Florida entertainment company throws bash to thank Fort Worth for its welcome

Posted Saturday, Jun. 01, 2013  comments  Print Reprints

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With as much fanfare as it could muster, a Florida entertainment company staged “Celebrate Fort Worth Spectacular” — a six-hour musical event downtown Saturday that included such oldies groups as the Marvelettes (”Mr. Postman”) and the Drifters (”Under The Boardwalk”), and climaxing with original music synched to fireworks as a splashy self-introduction to the community.

Chief Executive Rick Silanskas said Saturday that aside from shifting corporate offices from Orlando, Fla., his Dreamvision Co. is looking for a site to build an 80,000 square-foot, $20 million movie studio that would accommodate tours.

And after opening what he described as a “$2 billion, world-class” theme park in South Africa by 2017, Dreamvision would create a similar facility somewhere in North Texas that would evoke Walt Disney’s original, family-value vision in five or six years.

Why set up shop in Fort Worth?

The 55-year-old Silanskas described the North Texas city as a cultural throwback, recalling how a teenager opened the door to a restaurant for him here.

“It’s like I went back in time,” he said of the street-level civility.

When asked what period of time, Silanskas and his “chief creative officer,” a retired Disney executive named Ron Logan, both said “1968.” To them it was not a year of student uprisings, anti-war protests, drugs, sex and rock-and-roll but, quizzically, a year of serenity that evoked the sort of conservative, family-oriented values that were promoted and tapped by Walt Disney, clearly their inspiration.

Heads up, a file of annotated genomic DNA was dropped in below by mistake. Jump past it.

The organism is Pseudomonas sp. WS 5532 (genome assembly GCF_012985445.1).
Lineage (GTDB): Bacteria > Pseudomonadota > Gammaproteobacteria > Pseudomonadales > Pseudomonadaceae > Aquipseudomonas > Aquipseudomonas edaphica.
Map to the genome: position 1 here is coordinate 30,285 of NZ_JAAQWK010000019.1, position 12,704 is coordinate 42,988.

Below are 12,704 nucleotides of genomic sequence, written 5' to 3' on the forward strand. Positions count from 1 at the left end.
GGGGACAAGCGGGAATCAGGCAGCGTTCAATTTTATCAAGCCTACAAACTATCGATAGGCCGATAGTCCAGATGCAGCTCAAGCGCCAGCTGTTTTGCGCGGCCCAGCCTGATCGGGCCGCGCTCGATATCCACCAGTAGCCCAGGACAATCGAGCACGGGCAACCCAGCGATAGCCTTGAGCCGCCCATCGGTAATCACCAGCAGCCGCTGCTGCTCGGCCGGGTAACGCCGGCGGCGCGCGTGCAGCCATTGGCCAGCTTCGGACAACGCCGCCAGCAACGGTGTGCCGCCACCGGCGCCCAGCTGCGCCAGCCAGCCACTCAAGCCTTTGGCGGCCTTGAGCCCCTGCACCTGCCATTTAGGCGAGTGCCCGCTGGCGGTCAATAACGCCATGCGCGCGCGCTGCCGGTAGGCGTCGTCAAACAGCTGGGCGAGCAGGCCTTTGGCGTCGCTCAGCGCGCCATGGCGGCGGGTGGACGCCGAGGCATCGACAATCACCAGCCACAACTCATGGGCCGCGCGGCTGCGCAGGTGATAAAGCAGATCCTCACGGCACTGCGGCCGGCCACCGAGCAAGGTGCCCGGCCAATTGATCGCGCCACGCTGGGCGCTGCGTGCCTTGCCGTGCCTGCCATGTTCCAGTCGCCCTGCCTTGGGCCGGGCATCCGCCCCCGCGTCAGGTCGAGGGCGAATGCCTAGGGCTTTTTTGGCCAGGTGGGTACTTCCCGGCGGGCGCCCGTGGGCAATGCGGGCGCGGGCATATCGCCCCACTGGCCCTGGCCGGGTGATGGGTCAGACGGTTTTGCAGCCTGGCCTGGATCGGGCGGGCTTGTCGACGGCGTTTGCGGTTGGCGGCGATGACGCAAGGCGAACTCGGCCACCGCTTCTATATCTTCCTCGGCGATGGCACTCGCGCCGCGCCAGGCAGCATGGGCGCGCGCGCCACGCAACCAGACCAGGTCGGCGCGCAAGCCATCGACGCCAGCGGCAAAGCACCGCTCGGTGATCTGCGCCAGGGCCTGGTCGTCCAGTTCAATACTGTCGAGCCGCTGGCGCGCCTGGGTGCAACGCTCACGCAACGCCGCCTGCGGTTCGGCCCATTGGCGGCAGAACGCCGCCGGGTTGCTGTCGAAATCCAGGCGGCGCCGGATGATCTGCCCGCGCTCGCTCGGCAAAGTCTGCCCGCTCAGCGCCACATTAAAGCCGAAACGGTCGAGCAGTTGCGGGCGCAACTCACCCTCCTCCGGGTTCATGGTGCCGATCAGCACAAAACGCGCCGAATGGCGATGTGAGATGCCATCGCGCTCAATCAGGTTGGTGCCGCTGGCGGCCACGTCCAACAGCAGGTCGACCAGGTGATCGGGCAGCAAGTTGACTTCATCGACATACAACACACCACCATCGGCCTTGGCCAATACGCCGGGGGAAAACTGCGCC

Little could be found about Silanskas or his company other than online references that he wrote the music for an obscure Ernest Borgnine film, Hoover, released the same year as his 2000 album, Portrait, whose cover described him as the “ambassador of romance.”

In an interview near the start of the day’s event, Silanskas said the Fort Worth studio would be a purpose-built structure costing $20 million to $25 million. He said there were some local investors, but he declined to identify them. The CEO did say he was in talks with the city over possible tax incentives.

Eighteen months ago, Silanskas announced at a Christian Media Association gathering that he was shifting his operations to Dallas. But a spokesman, Greg Fox, said that after being “wined and dined” by various cities in Dallas County, the CEO discovered Fort Worth and switched plans. Silanskas said he’s looking to buy a home in horse country west of the city.

Silanskas declined to say where in South Africa the theme park would be built but said that final arrangements had been made and it would be completed in two to four years. That is to be followed by the North Texas park while another in Asia was under discussion, he said. “It could be China.”

His firm, which he said has mounted musical productions for 15 years, has one short film under its belt, Hooked, and plans another, called Unsung Hero, to be eventually premiered in Fort Worth. The films are produced in Cape Town, South Africa.

Silanskas said he wrote the fireworks-punctuated music, Celebration in the Sky, performed by the Christ Chapel Bible Church Symphonic Orchestra.

Barry Shlachter, 817-390-7718

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